Effects of Pre-Operative Single Dose Gabapentin on Postoperative Pain Following Total Abdominal Hysterectomy: A Dose Finding Study


Background & Aims: The multimodal analgesia provides superior pain relief and reduces opioid consumption and its side effects. Gabapentin has been used successfully in multi-modal analgesia in different doses. We designed a double-blind randomized control trial to find the minimal effective dose of gabapentin in multimodal analgesia for postoperative pain following total abdominal hysterectomy. Material & Methods: After informed consent, total of 87 patients were randomly assigned to A, B & C groups to receive gabapentin orally 300 mg, 600 mg, and 900 mg respectively one to two hours before surgery. Postoperatively pain was managed by patient-controlled analgesia (PCA) using pethidine. Pain score, opioid consumption, and side effects of gabapentin were monitored. Rescue analgesia was given and monitored. Results: There was no statistically significant difference among the groups with respect to age, weight, height, pethidine consumption, and rescue analgesia. Mean pain scores were statistically insignificant at baseline, 8, 12, and 24 hours postoperatively. Only at 4 hours, the highest pain score (mean) was found in group A, which is statistically significant. The side effects of gabapentin like nausea, vomiting, somnolence, and dizziness were also statistically insignificant. Conclusion: A single preoperative oral gabapentin 300 mg was found to be minimal effective dose in multimodal analgesic regimen for reducing post-operative pain and analgesic requirement following total abdominal hysterectomy.

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Kumar, A. , Afshan, G. and Naru, T. (2021) Effects of Pre-Operative Single Dose Gabapentin on Postoperative Pain Following Total Abdominal Hysterectomy: A Dose Finding Study. Open Journal of Anesthesiology, 11, 279-287. doi: 10.4236/ojanes.2021.119027.

1. Introduction

Multimodal analgesia is highly recommended in current practice for postoperative pain relief. It provides superior analgesia and reduces opioid consumption & its side effects [1]. Gabapentinoids (gabapentin and pregabalin), newer antiepileptic drugs, are now frequently used in multimodal analgesia for postoperative pain control [2].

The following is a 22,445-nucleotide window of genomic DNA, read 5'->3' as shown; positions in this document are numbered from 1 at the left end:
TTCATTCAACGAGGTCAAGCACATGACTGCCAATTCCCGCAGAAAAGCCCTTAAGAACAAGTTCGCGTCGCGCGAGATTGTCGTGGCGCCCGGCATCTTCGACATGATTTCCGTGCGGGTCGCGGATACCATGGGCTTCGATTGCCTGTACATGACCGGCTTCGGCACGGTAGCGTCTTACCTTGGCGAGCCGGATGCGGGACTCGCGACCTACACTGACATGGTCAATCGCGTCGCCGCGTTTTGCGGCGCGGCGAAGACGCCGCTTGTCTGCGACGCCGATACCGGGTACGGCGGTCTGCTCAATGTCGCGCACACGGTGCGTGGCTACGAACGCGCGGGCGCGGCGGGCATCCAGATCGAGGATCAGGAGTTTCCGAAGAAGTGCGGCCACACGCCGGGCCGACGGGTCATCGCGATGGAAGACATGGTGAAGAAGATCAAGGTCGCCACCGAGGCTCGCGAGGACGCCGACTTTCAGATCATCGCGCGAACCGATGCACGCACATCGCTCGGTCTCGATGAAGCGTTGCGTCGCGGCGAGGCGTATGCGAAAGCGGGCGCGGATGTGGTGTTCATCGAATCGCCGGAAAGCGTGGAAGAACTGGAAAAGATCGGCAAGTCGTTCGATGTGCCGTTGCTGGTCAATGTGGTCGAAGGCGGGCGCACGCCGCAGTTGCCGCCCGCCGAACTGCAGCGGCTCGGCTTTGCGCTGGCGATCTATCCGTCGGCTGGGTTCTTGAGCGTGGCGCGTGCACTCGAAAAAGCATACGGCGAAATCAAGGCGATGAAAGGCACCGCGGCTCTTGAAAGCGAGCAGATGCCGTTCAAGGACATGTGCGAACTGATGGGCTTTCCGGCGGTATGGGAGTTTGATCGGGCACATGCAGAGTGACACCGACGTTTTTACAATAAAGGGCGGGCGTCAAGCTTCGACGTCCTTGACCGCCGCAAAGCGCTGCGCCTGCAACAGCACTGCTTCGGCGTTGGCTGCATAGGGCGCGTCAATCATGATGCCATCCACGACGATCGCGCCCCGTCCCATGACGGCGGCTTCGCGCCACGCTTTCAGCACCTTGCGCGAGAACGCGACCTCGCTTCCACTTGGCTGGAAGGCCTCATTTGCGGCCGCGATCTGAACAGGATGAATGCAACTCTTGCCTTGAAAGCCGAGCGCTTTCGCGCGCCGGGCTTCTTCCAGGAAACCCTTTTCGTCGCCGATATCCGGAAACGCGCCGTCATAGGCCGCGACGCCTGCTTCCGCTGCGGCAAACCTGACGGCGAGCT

Gabapentin has shown promising results in multimodal analgesia. It prevents the release of nociceptive neurotransmitters e.g. glutamate, substance P, and noradrenaline, and decreases postoperative opioid consumption. However, it is associated with some side effects like nausea, dizziness, somnolence, peripheral edema, and lightheadedness [3]. At present, a single minimally effective (optimal) dose of gabapentin is not known in multimodal analgesic regimen using pethidine. The majority of the randomized controlled trials have shown analgesic efficacy of gabapentin with different doses [4] [5]. For orthopedic surgery e.g. total knee and hip replacement, 600 mg of gabapentin 2 hours before surgery decreases postoperative opioid consumption and improves knee range of motion [6]. For breast cancer surgery, the dose of gabapentin from 300 to 1200 mg has been used but the optimal dose of gabapentin is not determined yet [7].

Recent studies on western populations have reported adequate pain relief with gabapentin doses ranging from 300 - 2400 mg per day [8] [9] [10] [11]. There is very limited data available on different doses of gabapentin for postoperative pain relief in our local population. This study aims to find the minimal effective pre-operative dose of gabapentin (considering its significant side effects) in multimodal analgesic regimen for reducing postoperative pain and pethidine requirement following total abdominal hysterectomy.